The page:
Member States and the Commission have repeatedly called for a more fundamental intervention in electricity market design. While many non-papers and positions have been put forward by EU Agencies, Member States and the European Commission so far – after nine months of intense debate – not one has resulted in specific legislative proposals.
The changing electricity market
Is there a need for a fundamental overhaul of the current electricity market, which served the EU well, so far? The present design of the electricity markets has successfully reduced system costs by forcing competition, through marginal pricing, among a basket of technologies that – with the noticeable exception of nuclear – historically had similar operational and financial characteristics. The current design of the market has also been very successful in optimising the management of (generation) assets as well as infrastructure, and finally made scarcity prices emerge, i.e. during peak load times.
However, the current, and indeed the future electricity mix, is increasingly dictated by policy; when policy prevails, the electricity system becomes constrained by a collective obligation to deliver specific investments, in specific technologies at predefined volumes and timelines.
The general expectation is that the power sector will ultimately be dominated by capital-intensive technologies, i.e. CAPEX-heavy generation assets: renewables, nuclear, storage, demand-response – to better match demand with supply – and the grid. As a result, the current market design is increasingly at odds with its underlying generation mix. Moreover, centring the price formation methodology on marginality leaves the entire system exposed to a gas price dynamic, over which the EU has little or no control.
Preconditions for successful overhaul of the EU’s electricity market design
To change the electricity market design is no less than to alter the very constitution of the power markets across the European Union. This must not be confused with the exceptional and transitional measures that the Council has adopted so far, and will keep on adopting, for example based on Article 122.
Any attempt to structurally reform the design of the electricity market will require consensus on the direction of travel and a sufficient amount of time to elaborate, discuss and approve a legislative proposal. The EU is still far from a consensus on the content of such a reform, for example on how to effectively decouple electricity from a global commodity, notably gas prices, or the tools to ensure the necessary investment, to name but two.
It is equally debatable whether the European Commission will have the necessary amount of time to prepare the discussion and then draft the legislative text. And, finally, it is questionable whether the Co-Legislators would have the time needed to accommodate a reform of such magnitude, given that the Parliament will be dissolved in March 2024.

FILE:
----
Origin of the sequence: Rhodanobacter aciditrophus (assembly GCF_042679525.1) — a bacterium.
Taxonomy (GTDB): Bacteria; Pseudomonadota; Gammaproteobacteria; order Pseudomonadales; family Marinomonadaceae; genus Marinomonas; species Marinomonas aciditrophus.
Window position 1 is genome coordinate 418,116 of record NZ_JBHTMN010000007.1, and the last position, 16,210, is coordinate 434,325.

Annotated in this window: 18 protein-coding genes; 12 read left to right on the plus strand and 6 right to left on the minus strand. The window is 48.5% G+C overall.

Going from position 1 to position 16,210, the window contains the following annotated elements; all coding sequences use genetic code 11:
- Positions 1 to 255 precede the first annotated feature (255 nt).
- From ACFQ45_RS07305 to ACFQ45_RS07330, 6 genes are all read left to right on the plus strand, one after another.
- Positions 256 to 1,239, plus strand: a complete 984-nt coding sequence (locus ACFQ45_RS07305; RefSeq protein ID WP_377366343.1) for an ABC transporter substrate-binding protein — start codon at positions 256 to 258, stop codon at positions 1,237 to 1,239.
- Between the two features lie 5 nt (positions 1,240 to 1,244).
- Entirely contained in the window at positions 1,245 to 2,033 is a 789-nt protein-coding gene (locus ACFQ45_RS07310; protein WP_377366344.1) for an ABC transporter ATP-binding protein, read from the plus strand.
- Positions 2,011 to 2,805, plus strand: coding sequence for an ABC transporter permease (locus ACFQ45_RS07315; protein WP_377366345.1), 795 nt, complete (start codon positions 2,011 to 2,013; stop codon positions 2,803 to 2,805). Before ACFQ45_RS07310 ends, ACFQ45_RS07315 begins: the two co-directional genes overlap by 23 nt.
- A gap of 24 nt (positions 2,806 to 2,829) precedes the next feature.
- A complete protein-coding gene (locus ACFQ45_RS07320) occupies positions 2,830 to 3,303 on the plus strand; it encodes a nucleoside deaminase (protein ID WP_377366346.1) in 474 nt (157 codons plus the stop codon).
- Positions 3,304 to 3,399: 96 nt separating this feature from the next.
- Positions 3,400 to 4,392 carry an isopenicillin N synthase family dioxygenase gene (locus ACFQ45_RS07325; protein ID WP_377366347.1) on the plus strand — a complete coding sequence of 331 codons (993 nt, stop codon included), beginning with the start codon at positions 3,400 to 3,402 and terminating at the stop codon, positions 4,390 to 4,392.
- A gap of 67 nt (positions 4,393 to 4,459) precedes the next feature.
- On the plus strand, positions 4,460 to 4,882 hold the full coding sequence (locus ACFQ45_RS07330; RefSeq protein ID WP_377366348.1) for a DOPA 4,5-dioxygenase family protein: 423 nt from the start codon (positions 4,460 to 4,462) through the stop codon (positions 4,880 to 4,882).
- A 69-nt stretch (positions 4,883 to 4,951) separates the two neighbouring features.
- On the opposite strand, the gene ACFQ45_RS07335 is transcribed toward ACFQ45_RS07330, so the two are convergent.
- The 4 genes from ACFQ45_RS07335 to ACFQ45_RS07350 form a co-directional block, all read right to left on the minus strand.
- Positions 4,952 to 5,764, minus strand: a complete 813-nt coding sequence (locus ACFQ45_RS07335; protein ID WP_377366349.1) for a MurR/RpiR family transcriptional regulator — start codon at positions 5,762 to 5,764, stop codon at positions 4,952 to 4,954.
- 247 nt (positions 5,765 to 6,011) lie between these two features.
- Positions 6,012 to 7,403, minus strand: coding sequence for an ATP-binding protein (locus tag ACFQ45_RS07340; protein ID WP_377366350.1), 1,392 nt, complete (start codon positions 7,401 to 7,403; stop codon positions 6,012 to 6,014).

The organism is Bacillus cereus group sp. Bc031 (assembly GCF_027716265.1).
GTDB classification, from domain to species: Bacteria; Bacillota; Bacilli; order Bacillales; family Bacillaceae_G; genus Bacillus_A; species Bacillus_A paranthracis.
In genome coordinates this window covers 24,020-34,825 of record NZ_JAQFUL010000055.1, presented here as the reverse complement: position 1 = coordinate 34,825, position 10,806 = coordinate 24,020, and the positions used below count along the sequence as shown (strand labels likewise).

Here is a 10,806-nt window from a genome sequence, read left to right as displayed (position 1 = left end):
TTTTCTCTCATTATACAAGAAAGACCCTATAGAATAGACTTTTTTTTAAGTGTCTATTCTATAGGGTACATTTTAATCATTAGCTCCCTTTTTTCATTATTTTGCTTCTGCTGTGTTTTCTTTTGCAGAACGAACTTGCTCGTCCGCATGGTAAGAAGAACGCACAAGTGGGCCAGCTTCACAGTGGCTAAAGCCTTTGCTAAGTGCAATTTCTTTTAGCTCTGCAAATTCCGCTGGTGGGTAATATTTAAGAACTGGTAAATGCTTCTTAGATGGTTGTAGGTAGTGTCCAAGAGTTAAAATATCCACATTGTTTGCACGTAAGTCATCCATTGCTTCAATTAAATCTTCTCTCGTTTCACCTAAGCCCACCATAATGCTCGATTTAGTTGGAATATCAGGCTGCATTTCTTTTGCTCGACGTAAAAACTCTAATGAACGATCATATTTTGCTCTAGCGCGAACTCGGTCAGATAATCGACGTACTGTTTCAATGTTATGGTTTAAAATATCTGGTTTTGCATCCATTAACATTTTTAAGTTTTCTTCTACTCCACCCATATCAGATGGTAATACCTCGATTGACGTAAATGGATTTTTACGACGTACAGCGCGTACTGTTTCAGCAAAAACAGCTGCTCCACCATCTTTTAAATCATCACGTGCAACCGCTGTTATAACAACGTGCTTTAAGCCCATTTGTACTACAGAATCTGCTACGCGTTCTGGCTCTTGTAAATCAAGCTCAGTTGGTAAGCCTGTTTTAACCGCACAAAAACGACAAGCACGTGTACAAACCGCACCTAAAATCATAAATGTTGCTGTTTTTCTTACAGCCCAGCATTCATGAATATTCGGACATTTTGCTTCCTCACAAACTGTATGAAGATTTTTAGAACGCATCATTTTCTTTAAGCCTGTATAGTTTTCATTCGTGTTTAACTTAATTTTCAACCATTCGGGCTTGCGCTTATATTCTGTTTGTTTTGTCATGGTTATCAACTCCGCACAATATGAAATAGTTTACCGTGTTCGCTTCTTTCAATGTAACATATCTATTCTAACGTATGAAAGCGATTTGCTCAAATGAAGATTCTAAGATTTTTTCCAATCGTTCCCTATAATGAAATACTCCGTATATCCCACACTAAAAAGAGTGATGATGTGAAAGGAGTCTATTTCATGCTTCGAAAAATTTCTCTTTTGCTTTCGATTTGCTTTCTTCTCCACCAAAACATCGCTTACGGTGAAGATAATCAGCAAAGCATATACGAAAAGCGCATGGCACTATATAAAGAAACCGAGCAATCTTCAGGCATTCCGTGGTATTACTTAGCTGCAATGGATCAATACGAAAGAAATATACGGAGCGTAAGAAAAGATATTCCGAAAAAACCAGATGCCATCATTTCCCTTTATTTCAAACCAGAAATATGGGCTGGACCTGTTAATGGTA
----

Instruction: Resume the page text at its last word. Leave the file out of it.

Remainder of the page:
Thus, a rushed reform risks eroding the internal energy market, leading – as an extreme outcome – to a full re-nationalisation of energy regulation and policy. This might result in deepening tensions within the EU’s internal market and among Members States and could reactivate the 2012 split over Fiscal Union and intra-EU solidarity. A case in point is the recent controversy over the German package EUR 200 billion to shield against energy prices.
Finally, if the Council and Parliament were to ultimately fail to reach an agreement before the Assembly’s dissolution, any attempt to restart the process in the next legislature may be compromised, never mind the risk that current short-term measures contradict the long-term ones and vice-versa.
There is a way to preserve the integrity of the electricity market and focus on a more specific, operational, defined intervention: establish a new market for long-term contracts. Such a market would benefit both businesses and consumers because these contracts can provide lower prices than those established by the current marginal pricing system.
These long-term Power Purchasing Agreements can be delinked from spot prices, provided that these contracts pay for the full costs of supply, including costs flexibility, ancillary services etc. Standardisation and de-risking of the Power Purchasing Agreements could help both to increase the volumes, and give a robust long-term price and investment signal for renewable energy.
An EU platform could kick-start this. De-linking could also be achieved through a mandatory share of renewable purchase at EU level, coupled with a Contract for Differences obligation. The gas price would have no impact on the price of the contracts.
To isolate vulnerable customers from spot market effects, Member States could buy the volumes of electricity required in the long term by vulnerable customers directly from generators. While even this would require a lot of preparatory work it is still far less than a full-fledged reform.
A functioning electricity market together with a reliable electricity sector is a precondition for accelerating the energy transition. It is hard to see how the EU can manage the necessary investment for the very high level of renewable energy it will need in the absence of a functioning electricity market. This is even more true now than it was before Russia’s invasion of Ukraine. We only have to look at what retroactive changes in support systems in some Member States – alleged or actual – have done to investments to see how markets tend to react to drastic intervention.
A broken electricity market is not a good starting point for the next Commission to overhaul the market to complete the energy transition.